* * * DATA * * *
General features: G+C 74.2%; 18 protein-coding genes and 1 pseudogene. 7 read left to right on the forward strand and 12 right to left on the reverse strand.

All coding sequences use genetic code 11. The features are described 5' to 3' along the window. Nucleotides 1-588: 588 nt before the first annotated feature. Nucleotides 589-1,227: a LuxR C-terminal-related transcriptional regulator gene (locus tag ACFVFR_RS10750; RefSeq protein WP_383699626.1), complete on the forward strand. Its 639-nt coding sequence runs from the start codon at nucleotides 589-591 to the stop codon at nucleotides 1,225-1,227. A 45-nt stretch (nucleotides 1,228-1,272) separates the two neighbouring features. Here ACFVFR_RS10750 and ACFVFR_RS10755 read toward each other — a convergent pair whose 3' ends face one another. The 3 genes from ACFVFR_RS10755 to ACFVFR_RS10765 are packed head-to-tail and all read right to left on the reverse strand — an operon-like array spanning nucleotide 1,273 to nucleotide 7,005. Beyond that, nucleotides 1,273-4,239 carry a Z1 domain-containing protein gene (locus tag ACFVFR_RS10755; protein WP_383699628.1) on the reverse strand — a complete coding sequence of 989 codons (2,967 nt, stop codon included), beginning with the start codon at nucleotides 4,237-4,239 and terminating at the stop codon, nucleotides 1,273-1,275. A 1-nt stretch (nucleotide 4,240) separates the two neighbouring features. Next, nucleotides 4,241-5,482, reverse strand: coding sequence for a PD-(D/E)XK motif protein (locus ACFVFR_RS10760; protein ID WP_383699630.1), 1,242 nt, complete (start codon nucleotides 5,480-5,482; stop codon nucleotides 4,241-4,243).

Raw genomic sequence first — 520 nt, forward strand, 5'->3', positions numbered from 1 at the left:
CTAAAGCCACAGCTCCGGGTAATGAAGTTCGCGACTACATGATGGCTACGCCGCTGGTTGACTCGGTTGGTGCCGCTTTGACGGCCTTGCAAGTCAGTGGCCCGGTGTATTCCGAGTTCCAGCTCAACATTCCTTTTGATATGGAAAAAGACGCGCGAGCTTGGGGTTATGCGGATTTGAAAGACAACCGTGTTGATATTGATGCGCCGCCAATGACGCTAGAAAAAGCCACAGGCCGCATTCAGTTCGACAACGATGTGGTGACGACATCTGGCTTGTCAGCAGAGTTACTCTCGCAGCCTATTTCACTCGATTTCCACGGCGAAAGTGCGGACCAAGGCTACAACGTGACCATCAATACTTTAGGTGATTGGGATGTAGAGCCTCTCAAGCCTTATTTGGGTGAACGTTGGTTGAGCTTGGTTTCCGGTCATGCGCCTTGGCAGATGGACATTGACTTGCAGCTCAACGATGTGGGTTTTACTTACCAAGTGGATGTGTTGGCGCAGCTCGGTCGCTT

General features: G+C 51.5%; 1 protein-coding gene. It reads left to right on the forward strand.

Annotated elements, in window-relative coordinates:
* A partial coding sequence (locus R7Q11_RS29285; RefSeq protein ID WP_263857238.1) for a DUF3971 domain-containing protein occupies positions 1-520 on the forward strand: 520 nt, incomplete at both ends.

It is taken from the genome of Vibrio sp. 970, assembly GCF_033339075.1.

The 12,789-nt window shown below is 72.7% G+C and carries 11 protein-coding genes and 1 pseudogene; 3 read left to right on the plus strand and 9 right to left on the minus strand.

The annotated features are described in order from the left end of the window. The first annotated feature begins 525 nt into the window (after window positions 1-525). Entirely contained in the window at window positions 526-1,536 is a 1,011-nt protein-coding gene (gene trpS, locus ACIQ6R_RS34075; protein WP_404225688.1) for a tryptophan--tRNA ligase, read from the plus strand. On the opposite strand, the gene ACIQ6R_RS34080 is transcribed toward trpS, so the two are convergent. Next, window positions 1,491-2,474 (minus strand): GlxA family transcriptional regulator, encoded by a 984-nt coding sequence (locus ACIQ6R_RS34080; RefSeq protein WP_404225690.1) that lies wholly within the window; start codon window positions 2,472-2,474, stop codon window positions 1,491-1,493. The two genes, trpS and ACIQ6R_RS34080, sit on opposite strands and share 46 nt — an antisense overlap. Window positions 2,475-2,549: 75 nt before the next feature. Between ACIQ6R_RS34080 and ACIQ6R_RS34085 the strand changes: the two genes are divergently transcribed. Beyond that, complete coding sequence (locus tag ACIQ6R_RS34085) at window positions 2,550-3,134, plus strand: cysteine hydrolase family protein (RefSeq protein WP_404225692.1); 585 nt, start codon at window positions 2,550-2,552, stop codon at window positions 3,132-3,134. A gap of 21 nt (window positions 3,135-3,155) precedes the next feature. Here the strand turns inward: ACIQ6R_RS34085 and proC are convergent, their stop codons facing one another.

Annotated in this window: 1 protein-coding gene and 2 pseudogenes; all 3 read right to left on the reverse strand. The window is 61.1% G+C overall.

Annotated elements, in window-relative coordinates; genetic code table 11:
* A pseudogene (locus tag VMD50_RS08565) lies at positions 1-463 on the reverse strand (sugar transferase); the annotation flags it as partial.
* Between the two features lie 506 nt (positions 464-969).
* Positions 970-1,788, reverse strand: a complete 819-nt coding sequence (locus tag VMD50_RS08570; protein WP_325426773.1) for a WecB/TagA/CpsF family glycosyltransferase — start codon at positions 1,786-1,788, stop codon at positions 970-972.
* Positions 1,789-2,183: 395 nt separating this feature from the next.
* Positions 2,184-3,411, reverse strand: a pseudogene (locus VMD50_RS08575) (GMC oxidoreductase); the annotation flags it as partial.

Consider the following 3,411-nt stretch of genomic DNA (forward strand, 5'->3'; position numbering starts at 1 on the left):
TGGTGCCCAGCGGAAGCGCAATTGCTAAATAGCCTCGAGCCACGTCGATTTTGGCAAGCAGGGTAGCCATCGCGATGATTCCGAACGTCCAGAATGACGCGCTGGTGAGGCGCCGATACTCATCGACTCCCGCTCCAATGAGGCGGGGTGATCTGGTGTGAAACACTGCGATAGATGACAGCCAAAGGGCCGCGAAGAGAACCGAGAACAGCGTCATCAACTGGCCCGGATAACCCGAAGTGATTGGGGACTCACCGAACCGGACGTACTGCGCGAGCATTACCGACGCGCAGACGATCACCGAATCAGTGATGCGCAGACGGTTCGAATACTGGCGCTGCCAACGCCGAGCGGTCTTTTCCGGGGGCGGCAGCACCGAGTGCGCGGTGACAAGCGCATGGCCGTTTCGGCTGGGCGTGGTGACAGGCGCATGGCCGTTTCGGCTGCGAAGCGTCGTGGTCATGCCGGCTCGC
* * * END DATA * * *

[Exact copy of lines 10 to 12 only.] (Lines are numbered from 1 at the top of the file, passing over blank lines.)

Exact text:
The annotated features are described in order from the left end of the window. The first annotated feature begins 525 nt into the window (after window positions 1-525). Entirely contained in the window at window positions 526-1,536 is a 1,011-nt protein-coding gene (gene trpS, locus ACIQ6R_RS34075; protein WP_404225688.1) for a tryptophan--tRNA ligase, read from the plus strand. On the opposite strand, the gene ACIQ6R_RS34080 is transcribed toward trpS, so the two are convergent. Next, window positions 1,491-2,474 (minus strand): GlxA family transcriptional regulator, encoded by a 984-nt coding sequence (locus ACIQ6R_RS34080; RefSeq protein WP_404225690.1) that lies wholly within the window; start codon window positions 2,472-2,474, stop codon window positions 1,491-1,493. The two genes, trpS and ACIQ6R_RS34080, sit on opposite strands and share 46 nt — an antisense overlap. Window positions 2,475-2,549: 75 nt before the next feature. Between ACIQ6R_RS34080 and ACIQ6R_RS34085 the strand changes: the two genes are divergently transcribed. Beyond that, complete coding sequence (locus tag ACIQ6R_RS34085) at window positions 2,550-3,134, plus strand: cysteine hydrolase family protein (RefSeq protein WP_404225692.1); 585 nt, start codon at window positions 2,550-2,552, stop codon at window positions 3,132-3,134. A gap of 21 nt (window positions 3,135-3,155) precedes the next feature. Here the strand turns inward: ACIQ6R_RS34085 and proC are convergent, their stop codons facing one another.

Annotated in this window: 1 protein-coding gene and 2 pseudogenes; all 3 read right to left on the reverse strand. The window is 61.1% G+C overall.

Annotated elements, in window-relative coordinates; genetic code table 11: